Michelle Beadle Could Be Back In Time For NBA Season

    • The former ESPN talent was one of TV’s brightest stars for a decade.
    • Beadle hosted ‘NBA Countdown’ before the Rachel Nichols-Maria Taylor fallout.

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Get ready for Michelle Beadle — The Comeback.

The former host of ESPN’s “NBA Countdown” is in talks with several suitors about possibly returning to sports media in time for the NBA’s 2021-22 season, sources tell Front Office Sports.

The regular season tips off on Oct. 19.

ESPN bought out Beadle’s $5 million-a-year contract in the summer of 2019, allowing her to take plenty of time off before her next career move.

Now the former co-host of ESPN’s “Get Up” and “SportsNation” wants to get back to work — and it will be intriguing to watch Beadle try to write her second act. 

For a decade, Beadle was one of the brightest stars in sports media. Funny, fearless, and entertaining, she gained overnight stardom as co-host of “SportsNation” with Colin Cowherd on ESPN2 in 2009.

After a successful three-year run with “SportsNation,” she jumped to NBC Sports to host her own show, “The Crossover with Michelle Beadle,” which lasted only one season.

Beadle returned to ESPN and “SportsNation” in 2014. She picked up where she left off, eventually hosting “NBA Countdown” in 2017, then being named co-host of the new weekday morning show “Get Up,” with Mike Greenberg and Jalen Rose in 2018.

But Beadle is known for being outspoken and, at times, could be her own worst enemy. During her short-lived run on “Get Up” she called Ohio State coach Urban Meyer a “liar” for his claims about how he handled then-assistant coach Zach Smith’s alleged abuse of his ex-wife. Beadle’s assertion was born out by Ohio State’s investigation, resulting in a three-game suspension for Meyer, now coach of the NFL’s Jacksonville Jaguars.

Then Beadle upped the ante by declaring she’d stopped watching NFL and college football for two seasons because she believed they marginalized women. At the time, ESPN was desperately trying to mend its broken relationship with the NFL, its biggest business partner.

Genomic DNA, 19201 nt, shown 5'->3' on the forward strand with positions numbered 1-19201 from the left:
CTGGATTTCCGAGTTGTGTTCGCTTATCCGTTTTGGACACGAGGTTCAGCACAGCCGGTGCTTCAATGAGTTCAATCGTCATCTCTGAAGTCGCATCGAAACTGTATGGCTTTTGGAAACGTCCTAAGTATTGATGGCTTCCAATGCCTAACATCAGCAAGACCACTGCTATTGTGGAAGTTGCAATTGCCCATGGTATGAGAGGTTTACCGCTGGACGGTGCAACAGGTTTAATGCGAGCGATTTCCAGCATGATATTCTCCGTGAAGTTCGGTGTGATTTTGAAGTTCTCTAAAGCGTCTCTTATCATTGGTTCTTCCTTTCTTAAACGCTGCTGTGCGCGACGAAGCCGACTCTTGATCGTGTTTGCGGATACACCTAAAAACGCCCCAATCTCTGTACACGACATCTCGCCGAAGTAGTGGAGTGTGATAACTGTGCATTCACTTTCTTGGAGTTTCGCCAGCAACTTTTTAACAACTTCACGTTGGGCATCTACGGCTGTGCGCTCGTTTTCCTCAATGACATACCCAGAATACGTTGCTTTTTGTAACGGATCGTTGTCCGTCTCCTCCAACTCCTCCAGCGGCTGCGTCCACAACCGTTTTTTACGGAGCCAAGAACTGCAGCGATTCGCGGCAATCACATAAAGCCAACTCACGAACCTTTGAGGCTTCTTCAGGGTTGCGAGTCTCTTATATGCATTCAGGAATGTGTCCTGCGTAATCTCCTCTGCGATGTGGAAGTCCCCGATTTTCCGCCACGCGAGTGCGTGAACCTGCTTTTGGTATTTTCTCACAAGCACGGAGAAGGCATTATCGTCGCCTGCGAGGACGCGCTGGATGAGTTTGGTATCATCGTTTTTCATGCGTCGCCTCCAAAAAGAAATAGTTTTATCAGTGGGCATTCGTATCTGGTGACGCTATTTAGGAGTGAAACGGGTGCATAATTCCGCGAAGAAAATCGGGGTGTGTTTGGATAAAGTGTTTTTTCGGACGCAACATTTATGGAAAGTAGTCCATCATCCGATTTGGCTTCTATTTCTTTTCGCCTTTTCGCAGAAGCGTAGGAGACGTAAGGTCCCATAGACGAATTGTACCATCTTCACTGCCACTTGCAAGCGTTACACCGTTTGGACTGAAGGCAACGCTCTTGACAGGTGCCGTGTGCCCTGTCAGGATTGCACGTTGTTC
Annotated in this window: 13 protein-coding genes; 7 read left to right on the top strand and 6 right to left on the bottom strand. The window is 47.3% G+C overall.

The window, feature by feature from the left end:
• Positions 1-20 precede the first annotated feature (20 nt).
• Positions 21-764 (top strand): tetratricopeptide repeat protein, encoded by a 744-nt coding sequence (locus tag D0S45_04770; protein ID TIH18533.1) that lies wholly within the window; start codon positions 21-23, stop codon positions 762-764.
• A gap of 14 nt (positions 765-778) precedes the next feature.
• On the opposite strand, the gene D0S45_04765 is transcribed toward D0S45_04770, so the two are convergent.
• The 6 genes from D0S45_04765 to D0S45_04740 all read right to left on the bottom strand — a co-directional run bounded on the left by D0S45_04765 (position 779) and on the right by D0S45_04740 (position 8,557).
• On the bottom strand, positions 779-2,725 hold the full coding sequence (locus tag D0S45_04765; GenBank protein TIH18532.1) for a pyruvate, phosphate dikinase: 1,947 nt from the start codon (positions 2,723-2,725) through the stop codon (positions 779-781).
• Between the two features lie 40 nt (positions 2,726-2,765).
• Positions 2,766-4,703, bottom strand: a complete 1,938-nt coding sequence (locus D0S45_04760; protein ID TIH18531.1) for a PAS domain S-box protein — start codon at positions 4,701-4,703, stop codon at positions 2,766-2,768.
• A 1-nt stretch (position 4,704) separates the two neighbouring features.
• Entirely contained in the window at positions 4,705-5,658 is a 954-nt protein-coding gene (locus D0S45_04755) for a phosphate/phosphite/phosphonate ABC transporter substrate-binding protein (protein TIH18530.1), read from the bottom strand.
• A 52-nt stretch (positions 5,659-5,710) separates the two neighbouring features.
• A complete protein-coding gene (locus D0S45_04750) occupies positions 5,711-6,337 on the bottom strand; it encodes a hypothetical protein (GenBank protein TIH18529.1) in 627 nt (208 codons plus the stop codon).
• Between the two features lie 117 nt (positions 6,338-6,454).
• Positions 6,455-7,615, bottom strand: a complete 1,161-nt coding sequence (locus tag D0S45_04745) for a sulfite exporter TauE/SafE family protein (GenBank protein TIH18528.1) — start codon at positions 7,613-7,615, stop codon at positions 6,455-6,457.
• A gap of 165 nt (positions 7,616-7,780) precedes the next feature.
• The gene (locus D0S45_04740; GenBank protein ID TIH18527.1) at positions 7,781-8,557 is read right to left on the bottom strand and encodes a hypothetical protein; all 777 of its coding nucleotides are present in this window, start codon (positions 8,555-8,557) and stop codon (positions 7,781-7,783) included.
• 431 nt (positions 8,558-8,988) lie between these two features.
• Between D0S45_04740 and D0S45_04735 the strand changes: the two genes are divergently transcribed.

“The entire thing is a disgrace. I’m just numb to it. I’m just ready for NBA to kick off, quite frankly. That’s what I’m here for,” she told Greenberg and Rose on Get Up.

ESPN removed Beadle off “Get Up,” allowing her to focus on her main interest: the NBA. But it eventually bought out her contract as host of “NBA Countdown.” She was replaced by Rachels Nichols and Maria Taylor, setting the stage for the power struggle that culminated with both women exiting ESPN this past year.

Keith Olbermann’s three different stints at ESPN prove you can never say never. But it’s doubtful Beadle would return to ESPN. Ditto for TNT, the NBA’s other national TV partner, where Ernie Johnson Jr. is entrenched as longtime host of “Inside the NBA.”

Look for Beadle to explore the independent path of other talents who’ve left ESPN, said sources. They include Bill Simmons, who founded The Ringer, Jemele Hill, who launching her own podcast network with Spotify while writing for The Atlantic, Josina Anderson, who recently joined USA TODAY as an NFL Insider after starting her own “Undefined” video/podcast platform, or Kenny Mayne and Trey Wingo, who’ve entered the lucrative sports betting space as analyst/brand ambassadors for Caesars.

Beadle could also rejoin her former ESPN boss John Skipper, Hill and former colleague Dan Le Batard at Meadowlark Media. Or the longtime wrestling fan could contribute to the WWE, with former boss and “SportsNation” creator Jamie Horowitz. 

Don’t forget her old on-air partner Cowherd, who’s looking for talent for his new podcast network, “The Volume,” with iHeartMedia.

One company that Beadle has talked to is Blue Wire, the independent founded by Kevin Jones, which currently boasts the new “WR1” football podcast by Pro Football Hall of Famer Cris Carter and “Front and Center” basketball pod with Lisa Leslie and Chiney Ogwumike.

Wherever she lands next, the opinionated Beadle will likely look for the opportunity to say what she wants, how she wants. That could mean she’ll launch a company of her own ala Hill, Skipper and Le Batard. Or work with several partners, so she doesn’t have to toe the corporate line. 

Beadle has been keeping a low profile. She emerged on social media to support former colleague Paul Pierce after he was ousted by ESPN. She couldn’t resist tweaking ESPN when the New York Times first published its explosive story on Nichols’ disparaging comments about Taylor on July 5. 

“Did everybody have a good weekend?” asked Beadle on Instagram, along with a GIF of Ray Liotta laughing hysterically from “Goodfellas.” 

Beadle’s representatives at ICM declined to comment.